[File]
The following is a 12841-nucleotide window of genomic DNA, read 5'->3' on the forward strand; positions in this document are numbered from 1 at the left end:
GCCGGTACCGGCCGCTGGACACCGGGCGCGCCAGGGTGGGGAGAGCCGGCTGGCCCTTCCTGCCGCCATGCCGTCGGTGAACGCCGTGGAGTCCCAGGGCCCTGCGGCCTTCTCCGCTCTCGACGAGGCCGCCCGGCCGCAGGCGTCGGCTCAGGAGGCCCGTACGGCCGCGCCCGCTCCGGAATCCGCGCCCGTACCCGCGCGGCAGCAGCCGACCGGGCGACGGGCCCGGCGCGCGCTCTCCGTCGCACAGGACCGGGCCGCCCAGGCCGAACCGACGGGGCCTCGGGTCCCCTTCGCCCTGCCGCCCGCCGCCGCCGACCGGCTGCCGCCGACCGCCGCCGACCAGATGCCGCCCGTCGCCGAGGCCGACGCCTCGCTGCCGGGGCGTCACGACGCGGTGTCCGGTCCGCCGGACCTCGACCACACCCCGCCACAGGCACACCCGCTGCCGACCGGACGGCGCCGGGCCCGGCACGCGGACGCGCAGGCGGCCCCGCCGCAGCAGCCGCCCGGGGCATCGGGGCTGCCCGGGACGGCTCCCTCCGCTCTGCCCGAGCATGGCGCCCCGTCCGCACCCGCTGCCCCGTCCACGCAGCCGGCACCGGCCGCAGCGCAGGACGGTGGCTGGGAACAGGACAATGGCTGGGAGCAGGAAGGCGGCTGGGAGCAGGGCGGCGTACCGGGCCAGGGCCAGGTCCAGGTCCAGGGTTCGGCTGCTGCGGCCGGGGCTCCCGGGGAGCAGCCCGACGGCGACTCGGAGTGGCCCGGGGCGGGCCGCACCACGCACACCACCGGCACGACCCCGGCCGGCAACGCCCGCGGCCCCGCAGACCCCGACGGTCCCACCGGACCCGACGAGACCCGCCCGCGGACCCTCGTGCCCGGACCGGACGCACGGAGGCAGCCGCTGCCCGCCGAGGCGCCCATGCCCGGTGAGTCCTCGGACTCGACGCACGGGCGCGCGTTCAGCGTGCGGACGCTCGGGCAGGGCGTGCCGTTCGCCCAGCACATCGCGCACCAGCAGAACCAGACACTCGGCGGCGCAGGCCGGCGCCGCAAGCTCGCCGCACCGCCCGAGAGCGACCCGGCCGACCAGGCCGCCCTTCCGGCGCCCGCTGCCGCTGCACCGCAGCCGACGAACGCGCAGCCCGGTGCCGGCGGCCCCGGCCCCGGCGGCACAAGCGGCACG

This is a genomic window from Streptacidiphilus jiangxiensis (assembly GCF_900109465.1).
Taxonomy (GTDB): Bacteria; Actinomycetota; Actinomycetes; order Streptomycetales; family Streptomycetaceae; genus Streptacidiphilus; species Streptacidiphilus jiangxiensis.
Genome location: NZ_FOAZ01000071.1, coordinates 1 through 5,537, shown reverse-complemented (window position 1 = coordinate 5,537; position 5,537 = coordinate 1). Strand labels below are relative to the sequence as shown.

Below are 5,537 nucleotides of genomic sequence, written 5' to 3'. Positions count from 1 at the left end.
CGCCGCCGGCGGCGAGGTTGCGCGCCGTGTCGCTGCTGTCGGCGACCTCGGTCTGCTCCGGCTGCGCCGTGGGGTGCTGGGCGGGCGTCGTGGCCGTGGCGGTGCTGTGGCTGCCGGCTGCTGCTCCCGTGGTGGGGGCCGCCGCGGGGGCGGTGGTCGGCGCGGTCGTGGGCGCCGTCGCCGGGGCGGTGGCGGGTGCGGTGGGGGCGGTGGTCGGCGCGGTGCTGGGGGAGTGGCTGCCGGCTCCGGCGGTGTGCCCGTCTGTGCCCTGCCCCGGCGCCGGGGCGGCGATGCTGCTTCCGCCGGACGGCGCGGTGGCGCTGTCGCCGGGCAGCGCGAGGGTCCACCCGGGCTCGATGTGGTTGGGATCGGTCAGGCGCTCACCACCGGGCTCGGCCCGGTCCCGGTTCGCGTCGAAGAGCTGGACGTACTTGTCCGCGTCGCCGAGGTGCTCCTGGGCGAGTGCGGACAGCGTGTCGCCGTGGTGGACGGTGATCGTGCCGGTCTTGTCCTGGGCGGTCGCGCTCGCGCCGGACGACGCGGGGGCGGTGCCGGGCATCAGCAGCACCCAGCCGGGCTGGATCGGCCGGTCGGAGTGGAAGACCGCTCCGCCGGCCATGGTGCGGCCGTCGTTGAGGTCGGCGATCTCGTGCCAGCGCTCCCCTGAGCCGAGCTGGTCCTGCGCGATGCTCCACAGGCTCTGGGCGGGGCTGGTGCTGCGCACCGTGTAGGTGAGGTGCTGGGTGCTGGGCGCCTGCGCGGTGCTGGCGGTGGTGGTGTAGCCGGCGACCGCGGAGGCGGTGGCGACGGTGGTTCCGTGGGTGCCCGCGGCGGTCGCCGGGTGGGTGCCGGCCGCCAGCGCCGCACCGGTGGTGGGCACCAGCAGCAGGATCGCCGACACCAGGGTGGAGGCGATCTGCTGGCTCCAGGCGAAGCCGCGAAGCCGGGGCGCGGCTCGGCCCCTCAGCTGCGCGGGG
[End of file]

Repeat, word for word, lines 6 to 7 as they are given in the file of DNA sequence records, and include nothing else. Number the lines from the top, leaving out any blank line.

Below are 5,537 nucleotides of genomic sequence, written 5' to 3'. Positions count from 1 at the left end.
CGCCGCCGGCGGCGAGGTTGCGCGCCGTGTCGCTGCTGTCGGCGACCTCGGTCTGCTCCGGCTGCGCCGTGGGGTGCTGGGCGGGCGTCGTGGCCGTGGCGGTGCTGTGGCTGCCGGCTGCTGCTCCCGTGGTGGGGGCCGCCGCGGGGGCGGTGGTCGGCGCGGTCGTGGGCGCCGTCGCCGGGGCGGTGGCGGGTGCGGTGGGGGCGGTGGTCGGCGCGGTGCTGGGGGAGTGGCTGCCGGCTCCGGCGGTGTGCCCGTCTGTGCCCTGCCCCGGCGCCGGGGCGGCGATGCTGCTTCCGCCGGACGGCGCGGTGGCGCTGTCGCCGGGCAGCGCGAGGGTCCACCCGGGCTCGATGTGGTTGGGATCGGTCAGGCGCTCACCACCGGGCTCGGCCCGGTCCCGGTTCGCGTCGAAGAGCTGGACGTACTTGTCCGCGTCGCCGAGGTGCTCCTGGGCGAGTGCGGACAGCGTGTCGCCGTGGTGGACGGTGATCGTGCCGGTCTTGTCCTGGGCGGTCGCGCTCGCGCCGGACGACGCGGGGGCGGTGCCGGGCATCAGCAGCACCCAGCCGGGCTGGATCGGCCGGTCGGAGTGGAAGACCGCTCCGCCGGCCATGGTGCGGCCGTCGTTGAGGTCGGCGATCTCGTGCCAGCGCTCCCCTGAGCCGAGCTGGTCCTGCGCGATGCTCCACAGGCTCTGGGCGGGGCTGGTGCTGCGCACCGTGTAGGTGAGGTGCTGGGTGCTGGGCGCCTGCGCGGTGCTGGCGGTGGTGGTGTAGCCGGCGACCGCGGAGGCGGTGGCGACGGTGGTTCCGTGGGTGCCCGCGGCGGTCGCCGGGTGGGTGCCGGCCGCCAGCGCCGCACCGGTGGTGGGCACCAGCAGCAGGATCGCCGACACCAGGGTGGAGGCGATCTGCTGGCTCCAGGCGAAGCCGCGAAGCCGGGGCGCGGCTCGGCCCCTCAGCTGCGCGGGG